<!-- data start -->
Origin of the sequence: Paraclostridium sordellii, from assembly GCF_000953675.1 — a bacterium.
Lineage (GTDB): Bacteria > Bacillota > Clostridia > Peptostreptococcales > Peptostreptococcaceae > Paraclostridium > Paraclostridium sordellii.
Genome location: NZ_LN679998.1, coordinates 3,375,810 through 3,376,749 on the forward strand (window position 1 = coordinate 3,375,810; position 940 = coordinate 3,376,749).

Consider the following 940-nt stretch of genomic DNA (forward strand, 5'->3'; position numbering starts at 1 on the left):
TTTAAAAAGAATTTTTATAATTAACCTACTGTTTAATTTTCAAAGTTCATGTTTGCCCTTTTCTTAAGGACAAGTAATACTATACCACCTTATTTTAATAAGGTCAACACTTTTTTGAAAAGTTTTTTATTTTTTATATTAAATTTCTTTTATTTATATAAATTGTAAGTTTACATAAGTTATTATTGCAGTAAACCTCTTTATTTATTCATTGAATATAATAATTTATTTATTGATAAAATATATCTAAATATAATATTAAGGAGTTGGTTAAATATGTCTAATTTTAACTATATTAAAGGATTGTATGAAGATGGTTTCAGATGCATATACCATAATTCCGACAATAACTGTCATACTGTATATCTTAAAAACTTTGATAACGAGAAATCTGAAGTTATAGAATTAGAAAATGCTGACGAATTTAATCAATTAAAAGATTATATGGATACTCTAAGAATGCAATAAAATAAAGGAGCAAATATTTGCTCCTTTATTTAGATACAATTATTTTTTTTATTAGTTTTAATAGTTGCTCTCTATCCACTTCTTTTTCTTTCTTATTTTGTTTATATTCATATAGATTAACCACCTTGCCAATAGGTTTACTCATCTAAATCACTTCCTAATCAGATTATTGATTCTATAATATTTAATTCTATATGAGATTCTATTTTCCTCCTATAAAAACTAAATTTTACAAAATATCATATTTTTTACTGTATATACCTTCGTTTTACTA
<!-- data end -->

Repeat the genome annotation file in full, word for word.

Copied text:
Origin of the sequence: Paraclostridium sordellii, from assembly GCF_000953675.1 — a bacterium.
Lineage (GTDB): Bacteria > Bacillota > Clostridia > Peptostreptococcales > Peptostreptococcaceae > Paraclostridium > Paraclostridium sordellii.
Genome location: NZ_LN679998.1, coordinates 3,375,810 through 3,376,749 on the forward strand (window position 1 = coordinate 3,375,810; position 940 = coordinate 3,376,749).

Consider the following 940-nt stretch of genomic DNA (forward strand, 5'->3'; position numbering starts at 1 on the left):
TTTAAAAAGAATTTTTATAATTAACCTACTGTTTAATTTTCAAAGTTCATGTTTGCCCTTTTCTTAAGGACAAGTAATACTATACCACCTTATTTTAATAAGGTCAACACTTTTTTGAAAAGTTTTTTATTTTTTATATTAAATTTCTTTTATTTATATAAATTGTAAGTTTACATAAGTTATTATTGCAGTAAACCTCTTTATTTATTCATTGAATATAATAATTTATTTATTGATAAAATATATCTAAATATAATATTAAGGAGTTGGTTAAATATGTCTAATTTTAACTATATTAAAGGATTGTATGAAGATGGTTTCAGATGCATATACCATAATTCCGACAATAACTGTCATACTGTATATCTTAAAAACTTTGATAACGAGAAATCTGAAGTTATAGAATTAGAAAATGCTGACGAATTTAATCAATTAAAAGATTATATGGATACTCTAAGAATGCAATAAAATAAAGGAGCAAATATTTGCTCCTTTATTTAGATACAATTATTTTTTTTATTAGTTTTAATAGTTGCTCTCTATCCACTTCTTTTTCTTTCTTATTTTGTTTATATTCATATAGATTAACCACCTTGCCAATAGGTTTACTCATCTAAATCACTTCCTAATCAGATTATTGATTCTATAATATTTAATTCTATATGAGATTCTATTTTCCTCCTATAAAAACTAAATTTTACAAAATATCATATTTTTTACTGTATATACCTTCGTTTTACTA